Another approach to ensure easy migration is to minimize dependencies between environments, and between pods and resources (i.e. file systems and databases) within a Kubernetes cluster and across environments. A managed Kubernetes environment helps you iterate more quickly and reliably through automation, while providing the management and monitoring needed to control your environments while reducing cost and risk.
It’s also a good idea to leverage a load-balancer, including software-based solutions such as NGINX, to dynamically migrate workloads according to load and other factors. You can also leverage traffic management software to configure and control the amount of traffic routed to each Kubernetes cluster deployed. For a more advanced solution, consider a service mesh implementation where varieties of telemetry data are used to control and dynamically change how requests are routed and workloads are distributed across your deployments.
1Operationalize your IT Management
No matter where you’re migrating to, you should aim to operationalize the deployment of software and software-defined infrastructure, networking, configuration management, and so on, all without relying on human manual effort to do so. High levels of automation are helpful regardless of the target workload environment. Consider an implementation or managed service that delivers Kubernetes and other open-source tools as a service, as opposed to something you need to buy expertise in to manage yourself.
1Manage by Workload Type – The Hybrid Cloud Approach
Workloads should also be classified according to how critical they are in order to arrive at the right on-premises and public cloud mix. Consider a hybrid model if your applications and services contain a mixture of business-critical, mission-critical, and non-critical workloads. Mission-critical workloads are those that are essential to run your business or your users’ businesses, and therefore cannot afford any downtime. Deploying these workloads on-premises allows you to control their implementation, deployment, monitoring, security, and IT response if something were to occur. Be sure to consider, however, that you need to respond to application and system events on a 24×7 schedule.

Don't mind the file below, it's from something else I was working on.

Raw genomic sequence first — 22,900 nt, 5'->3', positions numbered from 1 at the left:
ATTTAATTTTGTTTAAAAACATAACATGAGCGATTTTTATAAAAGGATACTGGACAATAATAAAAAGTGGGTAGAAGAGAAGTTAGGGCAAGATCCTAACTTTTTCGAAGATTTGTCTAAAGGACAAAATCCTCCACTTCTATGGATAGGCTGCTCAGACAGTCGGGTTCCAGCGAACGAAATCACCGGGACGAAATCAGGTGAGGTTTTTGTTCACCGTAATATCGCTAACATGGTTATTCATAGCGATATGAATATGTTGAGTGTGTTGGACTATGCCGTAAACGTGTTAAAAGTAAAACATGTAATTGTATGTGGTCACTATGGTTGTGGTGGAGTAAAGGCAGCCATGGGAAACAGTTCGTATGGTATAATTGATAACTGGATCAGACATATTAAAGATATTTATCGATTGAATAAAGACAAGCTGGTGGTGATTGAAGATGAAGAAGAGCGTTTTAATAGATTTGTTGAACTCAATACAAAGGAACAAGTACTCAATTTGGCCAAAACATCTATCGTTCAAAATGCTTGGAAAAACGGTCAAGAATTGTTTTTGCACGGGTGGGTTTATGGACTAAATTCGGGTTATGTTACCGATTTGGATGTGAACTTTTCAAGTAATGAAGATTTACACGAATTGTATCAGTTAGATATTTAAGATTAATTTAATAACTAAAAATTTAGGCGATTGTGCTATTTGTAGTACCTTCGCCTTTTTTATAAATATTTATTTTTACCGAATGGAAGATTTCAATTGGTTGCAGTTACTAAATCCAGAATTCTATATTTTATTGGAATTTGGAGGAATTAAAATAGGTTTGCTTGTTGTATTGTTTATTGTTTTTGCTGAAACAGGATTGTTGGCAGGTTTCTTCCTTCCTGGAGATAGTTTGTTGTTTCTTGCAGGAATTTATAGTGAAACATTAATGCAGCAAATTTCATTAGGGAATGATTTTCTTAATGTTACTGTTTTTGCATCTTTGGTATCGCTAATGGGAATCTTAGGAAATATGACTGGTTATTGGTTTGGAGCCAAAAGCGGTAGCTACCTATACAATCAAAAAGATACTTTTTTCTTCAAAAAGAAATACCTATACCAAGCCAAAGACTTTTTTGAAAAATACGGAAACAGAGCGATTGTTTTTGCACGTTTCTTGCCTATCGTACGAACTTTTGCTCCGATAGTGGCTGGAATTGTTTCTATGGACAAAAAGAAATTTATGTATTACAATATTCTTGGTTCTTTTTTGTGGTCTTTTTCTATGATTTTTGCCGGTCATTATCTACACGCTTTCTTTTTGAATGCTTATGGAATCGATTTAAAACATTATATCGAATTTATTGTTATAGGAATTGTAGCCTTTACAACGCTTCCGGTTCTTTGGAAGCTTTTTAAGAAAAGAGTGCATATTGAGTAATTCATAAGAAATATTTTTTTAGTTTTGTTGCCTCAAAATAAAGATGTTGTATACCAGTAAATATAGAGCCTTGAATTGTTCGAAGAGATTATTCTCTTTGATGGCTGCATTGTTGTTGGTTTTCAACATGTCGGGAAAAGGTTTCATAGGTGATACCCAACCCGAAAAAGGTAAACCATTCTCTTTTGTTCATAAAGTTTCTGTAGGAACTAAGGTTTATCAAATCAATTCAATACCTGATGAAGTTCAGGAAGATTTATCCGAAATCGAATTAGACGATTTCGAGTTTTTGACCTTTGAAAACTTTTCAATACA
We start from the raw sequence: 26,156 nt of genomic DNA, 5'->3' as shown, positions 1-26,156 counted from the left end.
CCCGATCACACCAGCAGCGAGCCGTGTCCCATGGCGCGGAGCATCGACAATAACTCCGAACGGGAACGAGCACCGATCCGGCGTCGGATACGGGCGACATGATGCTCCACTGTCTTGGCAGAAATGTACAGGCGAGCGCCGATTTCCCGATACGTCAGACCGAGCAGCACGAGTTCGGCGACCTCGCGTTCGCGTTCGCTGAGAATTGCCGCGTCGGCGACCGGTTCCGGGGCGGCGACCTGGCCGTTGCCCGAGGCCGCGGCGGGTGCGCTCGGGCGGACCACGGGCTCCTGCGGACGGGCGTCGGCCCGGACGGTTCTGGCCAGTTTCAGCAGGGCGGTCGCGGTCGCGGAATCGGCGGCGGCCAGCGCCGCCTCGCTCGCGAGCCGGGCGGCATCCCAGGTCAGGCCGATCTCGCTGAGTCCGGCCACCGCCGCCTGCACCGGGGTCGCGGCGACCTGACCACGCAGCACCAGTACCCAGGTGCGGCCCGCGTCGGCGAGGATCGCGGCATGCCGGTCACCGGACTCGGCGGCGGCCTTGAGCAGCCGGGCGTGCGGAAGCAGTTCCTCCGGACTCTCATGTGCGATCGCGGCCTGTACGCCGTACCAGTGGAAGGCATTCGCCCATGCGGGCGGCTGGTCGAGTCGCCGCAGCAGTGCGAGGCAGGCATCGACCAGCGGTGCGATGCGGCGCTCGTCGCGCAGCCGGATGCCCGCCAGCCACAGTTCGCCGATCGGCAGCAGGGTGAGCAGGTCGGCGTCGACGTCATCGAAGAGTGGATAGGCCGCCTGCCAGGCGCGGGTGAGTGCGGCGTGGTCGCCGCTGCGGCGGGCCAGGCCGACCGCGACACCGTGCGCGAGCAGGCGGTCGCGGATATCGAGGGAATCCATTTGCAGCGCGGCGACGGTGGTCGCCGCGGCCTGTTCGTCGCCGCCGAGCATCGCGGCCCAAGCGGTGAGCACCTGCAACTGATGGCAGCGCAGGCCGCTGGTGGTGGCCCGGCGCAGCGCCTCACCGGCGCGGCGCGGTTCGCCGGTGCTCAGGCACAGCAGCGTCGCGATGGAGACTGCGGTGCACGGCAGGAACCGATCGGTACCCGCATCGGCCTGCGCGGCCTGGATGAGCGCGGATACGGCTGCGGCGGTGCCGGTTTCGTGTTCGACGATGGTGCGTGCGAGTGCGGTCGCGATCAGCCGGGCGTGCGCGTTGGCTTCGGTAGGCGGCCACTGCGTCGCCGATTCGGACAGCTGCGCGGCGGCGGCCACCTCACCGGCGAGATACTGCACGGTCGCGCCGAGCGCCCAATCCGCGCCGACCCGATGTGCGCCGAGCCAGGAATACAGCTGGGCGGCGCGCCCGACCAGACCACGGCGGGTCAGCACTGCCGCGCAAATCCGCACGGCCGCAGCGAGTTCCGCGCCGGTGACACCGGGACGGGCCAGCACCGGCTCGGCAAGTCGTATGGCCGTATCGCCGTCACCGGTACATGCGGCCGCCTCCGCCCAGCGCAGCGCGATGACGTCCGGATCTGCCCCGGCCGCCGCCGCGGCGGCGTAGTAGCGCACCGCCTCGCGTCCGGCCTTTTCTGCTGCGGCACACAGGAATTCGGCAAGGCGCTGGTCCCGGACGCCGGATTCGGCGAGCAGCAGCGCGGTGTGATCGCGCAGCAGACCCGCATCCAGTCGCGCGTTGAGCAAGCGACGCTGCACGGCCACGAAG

For business-critical and other workloads, some downtime may be acceptable if kept within clearly-defined boundaries. Using public cloud providers and relying on their SLAs for these workloads can reduce operational expenditure without much risk. The end result is a hybrid cloud; a mixed deployment that maximizes your resources while reducing cost, risk, and downtime.
Operational costs can add up to your largest expense when running your own data center. To manage their own costs, many public cloud vendors use commodity servers with virtualization and containerization underlying their offerings. This allows them to quickly and easily spin instances up and down, move running services across physical infrastructure, and redefine topologies on-the-fly via a software-defined data center approach.
You should plan to mimic this approach within your own data center or private cloud implementation to remain cost-effective and see the benefits. There are platforms and tools available to help you leverage “free” Linux instances running on affordable commodity servers, with minimum experience and little-to-no manual labor.
In order to make a strategic choice between public, on-premises, and hybrid cloud migrations, many factors should be considered, such as security and control, agility and flexibility, application complexity management, and operating cost reduction. As a result, operational vendors have observed that many enterprises are converging to a hybrid cloud implementation, regardless of their migration path. Regardless of where you’re coming from or going to, the intelligent design of workload distributions in a hybrid cloud needs to be made by taking into account both the cost savings achievable and the type of workload. Leveraging the right platform, such as a managed Kubernetes platform and vendor to achieve this is critical to your migration success.